In New York City concern for training teachers can be traced back further than the Teachers’ Institute of the 1840s. The Normal School model for educating teachers had European origins, and the first normal school in America is thought to be The Teacher’s Seminary in Concord, Vermont in 1823. Normal School education for New Yorkers began in 1834 when three Saturday Normal Schools were opened — one for white females, one for white males, and a third for colored females. The curriculum covered by these Saturday Schools was extremely limited, and was “little more than Grammar, Geography, Arithmetic, and Astronomy. Instruction is likewise given to the females of this department in Algebra, Geometry, and Trigonometry.” The lack of attention to teaching skills was emphasized when Assistant Superintendent of Education, Henry Kiddle, commented in 1857, “Placed in the school-room with very little but the knowledge of what is to be done, the how to do it is, as it were, a distant haven on the other side of a pathless ocean which is to reach without pilot, compass or chart…” Teaching instruction was limited to those already employed in the primary schools, but the inequality of these Normal Schools was problematic when the Board of Education in 1853 wanted to make it obligatory “on every teacher below the grade of Principal to attend regularly upon the Normal School, under penalty of losing his position, unless excused by this committee.” The issue was that for men the Normal School was opened from 5-7 five days a week, but for women it was only open on Saturdays from 9-2. Any women with other responsibilities who could not attend classes would lose her job.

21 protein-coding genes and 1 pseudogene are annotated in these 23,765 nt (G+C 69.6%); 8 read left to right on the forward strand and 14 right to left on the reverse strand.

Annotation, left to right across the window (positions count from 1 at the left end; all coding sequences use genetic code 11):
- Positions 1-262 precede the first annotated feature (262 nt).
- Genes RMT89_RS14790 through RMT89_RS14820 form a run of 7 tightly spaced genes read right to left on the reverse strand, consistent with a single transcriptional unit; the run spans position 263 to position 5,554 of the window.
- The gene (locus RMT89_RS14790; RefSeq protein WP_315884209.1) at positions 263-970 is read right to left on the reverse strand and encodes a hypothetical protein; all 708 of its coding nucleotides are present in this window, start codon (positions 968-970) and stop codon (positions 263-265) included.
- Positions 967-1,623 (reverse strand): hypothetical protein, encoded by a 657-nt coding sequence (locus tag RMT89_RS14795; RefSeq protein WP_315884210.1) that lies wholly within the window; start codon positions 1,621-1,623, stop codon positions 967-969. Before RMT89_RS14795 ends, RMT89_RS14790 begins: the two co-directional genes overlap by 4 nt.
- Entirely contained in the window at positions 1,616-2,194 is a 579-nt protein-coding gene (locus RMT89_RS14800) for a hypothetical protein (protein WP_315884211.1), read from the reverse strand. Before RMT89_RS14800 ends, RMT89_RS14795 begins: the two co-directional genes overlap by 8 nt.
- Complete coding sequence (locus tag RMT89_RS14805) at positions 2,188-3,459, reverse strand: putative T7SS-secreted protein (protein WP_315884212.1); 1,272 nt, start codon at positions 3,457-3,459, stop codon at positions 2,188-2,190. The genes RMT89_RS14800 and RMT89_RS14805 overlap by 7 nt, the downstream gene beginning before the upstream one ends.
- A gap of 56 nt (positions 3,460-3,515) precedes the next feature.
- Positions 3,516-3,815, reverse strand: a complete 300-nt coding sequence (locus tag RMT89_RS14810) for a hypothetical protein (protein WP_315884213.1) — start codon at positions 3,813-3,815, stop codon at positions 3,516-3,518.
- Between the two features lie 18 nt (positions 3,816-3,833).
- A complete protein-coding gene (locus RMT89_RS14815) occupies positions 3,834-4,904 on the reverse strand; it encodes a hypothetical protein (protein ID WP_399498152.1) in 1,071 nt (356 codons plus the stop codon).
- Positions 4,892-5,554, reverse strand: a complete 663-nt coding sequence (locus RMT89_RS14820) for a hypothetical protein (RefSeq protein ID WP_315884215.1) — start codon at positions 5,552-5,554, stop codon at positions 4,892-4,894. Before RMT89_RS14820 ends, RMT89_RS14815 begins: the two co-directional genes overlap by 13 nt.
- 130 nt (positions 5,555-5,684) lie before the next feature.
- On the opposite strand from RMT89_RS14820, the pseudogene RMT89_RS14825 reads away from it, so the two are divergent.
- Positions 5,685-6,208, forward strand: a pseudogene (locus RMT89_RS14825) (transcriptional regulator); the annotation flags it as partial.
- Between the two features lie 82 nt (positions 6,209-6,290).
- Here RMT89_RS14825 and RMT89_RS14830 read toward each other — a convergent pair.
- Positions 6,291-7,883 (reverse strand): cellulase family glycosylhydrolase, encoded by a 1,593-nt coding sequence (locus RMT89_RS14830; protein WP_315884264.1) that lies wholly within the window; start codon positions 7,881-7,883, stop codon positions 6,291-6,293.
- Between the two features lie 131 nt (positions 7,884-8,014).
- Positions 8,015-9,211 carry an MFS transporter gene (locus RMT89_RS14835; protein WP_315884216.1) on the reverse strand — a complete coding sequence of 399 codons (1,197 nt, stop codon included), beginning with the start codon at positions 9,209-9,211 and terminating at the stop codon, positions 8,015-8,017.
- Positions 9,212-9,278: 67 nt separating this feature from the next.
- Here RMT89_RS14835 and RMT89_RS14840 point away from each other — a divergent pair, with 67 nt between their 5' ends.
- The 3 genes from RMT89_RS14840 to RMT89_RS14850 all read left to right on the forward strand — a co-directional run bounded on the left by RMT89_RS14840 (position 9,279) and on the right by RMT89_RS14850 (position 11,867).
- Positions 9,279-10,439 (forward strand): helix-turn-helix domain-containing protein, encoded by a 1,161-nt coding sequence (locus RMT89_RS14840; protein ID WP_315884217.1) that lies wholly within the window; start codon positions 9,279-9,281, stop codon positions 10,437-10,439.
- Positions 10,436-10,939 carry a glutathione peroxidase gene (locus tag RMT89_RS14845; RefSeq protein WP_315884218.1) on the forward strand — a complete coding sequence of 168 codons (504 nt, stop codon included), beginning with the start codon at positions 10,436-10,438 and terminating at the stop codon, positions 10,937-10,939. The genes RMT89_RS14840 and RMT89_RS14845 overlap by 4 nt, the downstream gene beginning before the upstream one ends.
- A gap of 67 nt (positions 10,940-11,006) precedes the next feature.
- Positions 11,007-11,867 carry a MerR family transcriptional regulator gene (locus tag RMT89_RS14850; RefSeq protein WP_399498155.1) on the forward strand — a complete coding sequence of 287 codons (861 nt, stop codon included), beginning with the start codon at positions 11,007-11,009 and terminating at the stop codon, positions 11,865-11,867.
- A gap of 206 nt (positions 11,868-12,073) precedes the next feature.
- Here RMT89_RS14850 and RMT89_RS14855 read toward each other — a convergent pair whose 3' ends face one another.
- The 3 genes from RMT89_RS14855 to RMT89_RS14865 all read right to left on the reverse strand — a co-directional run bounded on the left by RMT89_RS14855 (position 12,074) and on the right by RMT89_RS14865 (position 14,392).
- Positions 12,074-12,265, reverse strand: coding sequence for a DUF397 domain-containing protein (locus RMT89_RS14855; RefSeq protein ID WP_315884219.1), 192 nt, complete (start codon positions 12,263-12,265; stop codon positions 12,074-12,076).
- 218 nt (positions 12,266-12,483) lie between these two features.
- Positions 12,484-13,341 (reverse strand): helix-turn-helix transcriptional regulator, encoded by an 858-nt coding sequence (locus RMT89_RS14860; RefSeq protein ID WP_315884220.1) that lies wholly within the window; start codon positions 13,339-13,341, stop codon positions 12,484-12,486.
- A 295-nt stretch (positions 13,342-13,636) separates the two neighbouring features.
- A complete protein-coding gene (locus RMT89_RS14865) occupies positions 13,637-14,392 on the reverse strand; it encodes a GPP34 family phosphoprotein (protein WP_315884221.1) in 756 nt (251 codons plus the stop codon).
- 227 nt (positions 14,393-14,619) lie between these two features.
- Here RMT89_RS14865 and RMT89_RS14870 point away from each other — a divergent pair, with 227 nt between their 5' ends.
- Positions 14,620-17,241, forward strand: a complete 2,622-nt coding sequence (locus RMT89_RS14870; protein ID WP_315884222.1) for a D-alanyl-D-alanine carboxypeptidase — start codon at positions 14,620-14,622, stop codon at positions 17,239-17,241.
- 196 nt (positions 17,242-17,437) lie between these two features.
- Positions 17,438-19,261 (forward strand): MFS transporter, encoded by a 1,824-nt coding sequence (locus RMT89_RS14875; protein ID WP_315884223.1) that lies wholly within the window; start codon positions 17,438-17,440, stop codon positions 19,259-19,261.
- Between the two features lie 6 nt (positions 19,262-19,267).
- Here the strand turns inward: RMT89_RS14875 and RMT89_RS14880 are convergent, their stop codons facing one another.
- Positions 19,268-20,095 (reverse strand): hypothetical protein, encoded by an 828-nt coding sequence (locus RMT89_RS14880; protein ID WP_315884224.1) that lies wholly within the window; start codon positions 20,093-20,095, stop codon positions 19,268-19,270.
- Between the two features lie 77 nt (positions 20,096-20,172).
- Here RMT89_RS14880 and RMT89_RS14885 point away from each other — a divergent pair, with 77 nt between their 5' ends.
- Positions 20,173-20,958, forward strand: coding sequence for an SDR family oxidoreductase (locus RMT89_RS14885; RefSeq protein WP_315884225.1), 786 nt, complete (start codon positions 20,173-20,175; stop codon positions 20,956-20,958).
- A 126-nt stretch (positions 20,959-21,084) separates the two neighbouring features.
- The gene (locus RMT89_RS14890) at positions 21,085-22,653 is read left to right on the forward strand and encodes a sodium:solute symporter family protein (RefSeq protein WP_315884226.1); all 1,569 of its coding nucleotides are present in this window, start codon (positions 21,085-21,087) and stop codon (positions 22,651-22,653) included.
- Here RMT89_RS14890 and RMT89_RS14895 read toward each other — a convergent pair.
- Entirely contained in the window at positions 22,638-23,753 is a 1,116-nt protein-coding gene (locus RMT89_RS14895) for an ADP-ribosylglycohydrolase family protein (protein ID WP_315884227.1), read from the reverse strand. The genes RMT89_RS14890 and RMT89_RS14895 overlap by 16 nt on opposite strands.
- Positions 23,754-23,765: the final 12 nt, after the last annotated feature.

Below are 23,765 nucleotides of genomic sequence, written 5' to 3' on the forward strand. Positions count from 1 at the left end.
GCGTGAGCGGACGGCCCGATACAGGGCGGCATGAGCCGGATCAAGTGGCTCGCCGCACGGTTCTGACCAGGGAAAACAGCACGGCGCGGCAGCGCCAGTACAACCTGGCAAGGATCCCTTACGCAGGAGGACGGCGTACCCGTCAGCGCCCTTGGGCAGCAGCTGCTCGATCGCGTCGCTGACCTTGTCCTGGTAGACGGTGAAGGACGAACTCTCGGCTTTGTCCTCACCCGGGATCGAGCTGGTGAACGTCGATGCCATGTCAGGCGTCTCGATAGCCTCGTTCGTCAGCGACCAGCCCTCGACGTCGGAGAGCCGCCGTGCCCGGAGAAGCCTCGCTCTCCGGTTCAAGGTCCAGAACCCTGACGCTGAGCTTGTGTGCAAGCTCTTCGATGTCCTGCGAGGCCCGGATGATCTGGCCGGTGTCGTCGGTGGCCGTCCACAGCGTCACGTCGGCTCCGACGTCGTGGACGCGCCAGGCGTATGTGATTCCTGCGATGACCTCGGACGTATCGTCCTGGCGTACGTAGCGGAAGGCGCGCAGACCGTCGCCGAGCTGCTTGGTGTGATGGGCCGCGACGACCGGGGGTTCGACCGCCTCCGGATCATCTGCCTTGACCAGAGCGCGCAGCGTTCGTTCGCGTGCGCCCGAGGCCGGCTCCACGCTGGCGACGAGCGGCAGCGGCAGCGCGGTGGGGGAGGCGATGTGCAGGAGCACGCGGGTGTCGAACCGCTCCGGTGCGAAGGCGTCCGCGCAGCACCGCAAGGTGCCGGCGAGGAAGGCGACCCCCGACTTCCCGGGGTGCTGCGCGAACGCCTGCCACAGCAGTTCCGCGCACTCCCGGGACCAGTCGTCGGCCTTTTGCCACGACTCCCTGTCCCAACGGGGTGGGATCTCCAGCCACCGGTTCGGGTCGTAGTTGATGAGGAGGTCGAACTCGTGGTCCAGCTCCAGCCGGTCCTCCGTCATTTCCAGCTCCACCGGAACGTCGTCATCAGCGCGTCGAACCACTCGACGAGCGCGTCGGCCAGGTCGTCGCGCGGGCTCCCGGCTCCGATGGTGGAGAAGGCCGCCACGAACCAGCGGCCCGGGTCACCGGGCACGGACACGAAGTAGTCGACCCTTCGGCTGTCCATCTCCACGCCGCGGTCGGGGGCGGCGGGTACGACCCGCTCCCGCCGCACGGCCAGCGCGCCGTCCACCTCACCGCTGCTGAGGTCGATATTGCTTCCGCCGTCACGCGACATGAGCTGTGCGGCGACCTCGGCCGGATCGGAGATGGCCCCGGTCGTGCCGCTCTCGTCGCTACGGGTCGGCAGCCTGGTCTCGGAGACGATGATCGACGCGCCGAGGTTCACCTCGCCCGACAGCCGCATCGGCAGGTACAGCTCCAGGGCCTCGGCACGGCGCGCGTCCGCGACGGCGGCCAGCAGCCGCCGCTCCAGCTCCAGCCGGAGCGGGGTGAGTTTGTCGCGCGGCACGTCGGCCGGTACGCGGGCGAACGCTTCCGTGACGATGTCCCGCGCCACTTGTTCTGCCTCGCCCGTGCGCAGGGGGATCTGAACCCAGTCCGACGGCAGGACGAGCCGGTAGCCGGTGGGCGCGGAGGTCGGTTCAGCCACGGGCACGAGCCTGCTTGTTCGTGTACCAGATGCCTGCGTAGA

The future of female teachers in New York City was of concern to the populace and as early as 1854 a school for women similar to the Free Academy for men was proposed by the Board of Education. The debate on the feasibility of a female institution of higher education for women went on for several years with arguments such as: “All the considerations which impel us to desire a high standard of excellence for our sons, should lead us to desire the same standard of excellence for our daughters.” Politics always played a part in the decisions that the Board of Education made. Using taxpayers money for women’s education was not a popular cause and this can be surmised by looking at the annual reports of the Board of Education. It was not until 1868 that real progress was made and the Board of Education once again took up the issue, and went so far as stating that a site for a school was already selected.The final step came on November 13, 1869 when the Committee on Normal, Evening and Colored Schools submitted a report and adopted the resolution establishing a daily Female Normal and High School.